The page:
Training. Despite rapidly changing open science requirements currently unfolding at the federal level (see NSF’s “Public Access Plan” 3/2015) graduate programs almost never offer formal training in open science or reproducible research. Proper training will help researchers cope with changing requirements- making training appealing even to ‘closed’ scientists.

Training is a big part, but the incentive and ranking structure in science is another big part. But this an opportunity, really, because we need to change how we do science because in addition to being directly hostile in many cases to open science practices….well, I’m just going to come out and say it, the incentive structure in academic science favors the established, the white, the rich and the male and systemically disadvantaged people who do not belong to those groups. It resists change in practice for the good of the people because the people who make decisions succeeded in the present paradigm. If we do not CONSCIOUSLY and DELIBERATELY re- structure how we rank scientists, how we measure success in science, nothing will change. In short, Open Science, Inclusive Science, and Reproducible Science regulations like the one I mentioned in my app are good, but they need teeth.

What project in the field do you find most inspiring to further science and the web? (50 words)

Software Carpentry (+ Data Carpentry)- this project is fantastic. When I encountered software development in undergrad, I was put off by the insular, competitive culture. SC fosters a community with a spirit of “Hey, let’s learn to get better at programming and reproducibility together!” which allows even novices to contribute.

Nothing but love for SWC and DC still. The course I developed builds on them to offer the students a more immersive, long-term experience through a semester-long course, to think about their own field using a data science lens- and I feel like SWC/DC are a perfect gateway to this.

Why is the open web important to you? (100 words).

Even without the benefits I’ve directly received from open science (access to data, a wider network of collaborators, a platform for promoting my own research), I believe that opening up our practices is just morally right. It democratizes access to information and allows people outside western academia to participate. I work with conservation biologists at NGOs and scientists from developing countries – these are people who work on the front lines to improve environmental sustainability, protect endangered species, and feed the poor- they NEED access to the science so they can make the best decisions.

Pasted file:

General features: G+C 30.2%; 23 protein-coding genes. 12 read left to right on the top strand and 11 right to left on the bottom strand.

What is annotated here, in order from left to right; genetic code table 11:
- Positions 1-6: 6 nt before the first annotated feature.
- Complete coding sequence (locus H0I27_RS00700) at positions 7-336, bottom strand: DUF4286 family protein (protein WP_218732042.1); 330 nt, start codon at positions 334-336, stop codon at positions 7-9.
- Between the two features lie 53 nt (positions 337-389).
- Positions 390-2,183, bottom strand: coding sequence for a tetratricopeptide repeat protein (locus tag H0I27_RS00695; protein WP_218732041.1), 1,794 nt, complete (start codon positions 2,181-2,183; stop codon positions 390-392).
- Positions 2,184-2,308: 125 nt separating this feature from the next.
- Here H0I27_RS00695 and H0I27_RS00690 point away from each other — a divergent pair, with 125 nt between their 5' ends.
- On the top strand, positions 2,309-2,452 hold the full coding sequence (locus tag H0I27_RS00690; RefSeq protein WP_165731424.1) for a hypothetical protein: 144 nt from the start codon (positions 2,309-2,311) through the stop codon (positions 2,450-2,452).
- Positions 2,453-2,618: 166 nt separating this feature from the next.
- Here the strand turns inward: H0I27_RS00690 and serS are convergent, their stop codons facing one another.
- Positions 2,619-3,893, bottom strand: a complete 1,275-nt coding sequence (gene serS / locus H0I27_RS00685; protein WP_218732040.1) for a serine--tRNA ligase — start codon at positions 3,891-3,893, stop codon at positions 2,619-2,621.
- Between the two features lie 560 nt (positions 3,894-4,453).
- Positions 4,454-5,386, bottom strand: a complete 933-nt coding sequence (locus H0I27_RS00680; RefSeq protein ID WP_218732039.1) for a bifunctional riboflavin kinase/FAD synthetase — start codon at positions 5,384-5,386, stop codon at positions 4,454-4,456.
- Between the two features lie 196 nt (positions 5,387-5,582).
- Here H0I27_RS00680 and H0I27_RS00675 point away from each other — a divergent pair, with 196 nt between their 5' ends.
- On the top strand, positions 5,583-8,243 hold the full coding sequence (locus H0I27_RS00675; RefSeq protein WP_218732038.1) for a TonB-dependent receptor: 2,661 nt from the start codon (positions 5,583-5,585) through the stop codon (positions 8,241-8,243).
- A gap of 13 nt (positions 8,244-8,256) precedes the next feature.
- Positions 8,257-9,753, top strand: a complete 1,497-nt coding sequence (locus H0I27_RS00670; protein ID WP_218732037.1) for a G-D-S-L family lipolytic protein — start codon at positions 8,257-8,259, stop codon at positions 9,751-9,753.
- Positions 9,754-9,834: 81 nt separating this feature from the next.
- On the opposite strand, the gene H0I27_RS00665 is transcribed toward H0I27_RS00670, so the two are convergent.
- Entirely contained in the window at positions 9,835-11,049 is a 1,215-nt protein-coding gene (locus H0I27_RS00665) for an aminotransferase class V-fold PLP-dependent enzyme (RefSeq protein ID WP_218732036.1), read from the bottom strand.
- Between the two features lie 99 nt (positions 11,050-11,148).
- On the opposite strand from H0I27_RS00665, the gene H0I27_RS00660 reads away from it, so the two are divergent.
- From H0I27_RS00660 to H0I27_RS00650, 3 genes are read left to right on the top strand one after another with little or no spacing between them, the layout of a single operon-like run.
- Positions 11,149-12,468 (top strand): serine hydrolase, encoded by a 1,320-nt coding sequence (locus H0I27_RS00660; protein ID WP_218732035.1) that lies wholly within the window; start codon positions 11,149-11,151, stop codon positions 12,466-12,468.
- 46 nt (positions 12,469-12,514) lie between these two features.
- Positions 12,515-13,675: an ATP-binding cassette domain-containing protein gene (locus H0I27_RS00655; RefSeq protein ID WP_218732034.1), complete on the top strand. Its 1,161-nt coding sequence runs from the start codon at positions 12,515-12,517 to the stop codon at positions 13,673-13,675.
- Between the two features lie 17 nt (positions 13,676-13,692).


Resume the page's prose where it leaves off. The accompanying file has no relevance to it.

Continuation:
This. A million times this. Worded more strongly. In academic science, we are really good at building walls and patting ourselves on the back for how smart we are when we get grants and publish papers. I’m not going to lie- I REALLY LIKE GETTING GRANTS AND PUBLISHING PAPERS BECAUSE IT MAKES ME FEEL LIKE I AM WINNING AND IT ALSO CONTRIBUTES TO MY JOB SECURITY SO THAT’S COOL. [4] But are we really winning if our science doesn’t benefit humanity, if no one other than our immediate colleagues can access it? If we are training our students to use proprietary tools they won’t have access to once they’re out of school, are we really training them at all? If we’re lamenting the lack of evidence-based decision-making in the world, and then not providing open access to their papers, we’re not just part of the problem. We are the problem. Stop being the problem. Is publishing a closed-access paper in Nature worth the cost to humanity, just because you got a paper in Nature?

So anyway, as this fellowship ends, it’s not the end for me. It’s the beginning of something bigger. I will take what I’ve learned, the friendships and collaborations, and use them to help me become a better scientist, a better human, and work towards making science better for more humans. I’m not sure exactly where I’ll be next, but you have not heard the last of me.

1. In the past academic year, I’ve been to the Estes Park CO, New York, Minneapolis, London, Berlin, Boston, Santa Barbara, when combining my standard academic and purely Moz travels. Just got back from another trip to London for the Mozilla All Hands meeting. By the end of the fellowship I will have attained Silver Medallion status with Delta. w00t w00t.

2. none of this walled garden crap that keeps not only people with cancer from being able to research their disease, but often also the doctors treating them from accessing the research too. That’s BS and I will continue to be mad about it until it stops happening.

3. In the words of eminent philosopher Chamillionaire, “Yeah, I ain’t saying it just to brag, I say it so you can be motivated to [properly script your analyses]”

4. And postdocs need to take wins where we can get them.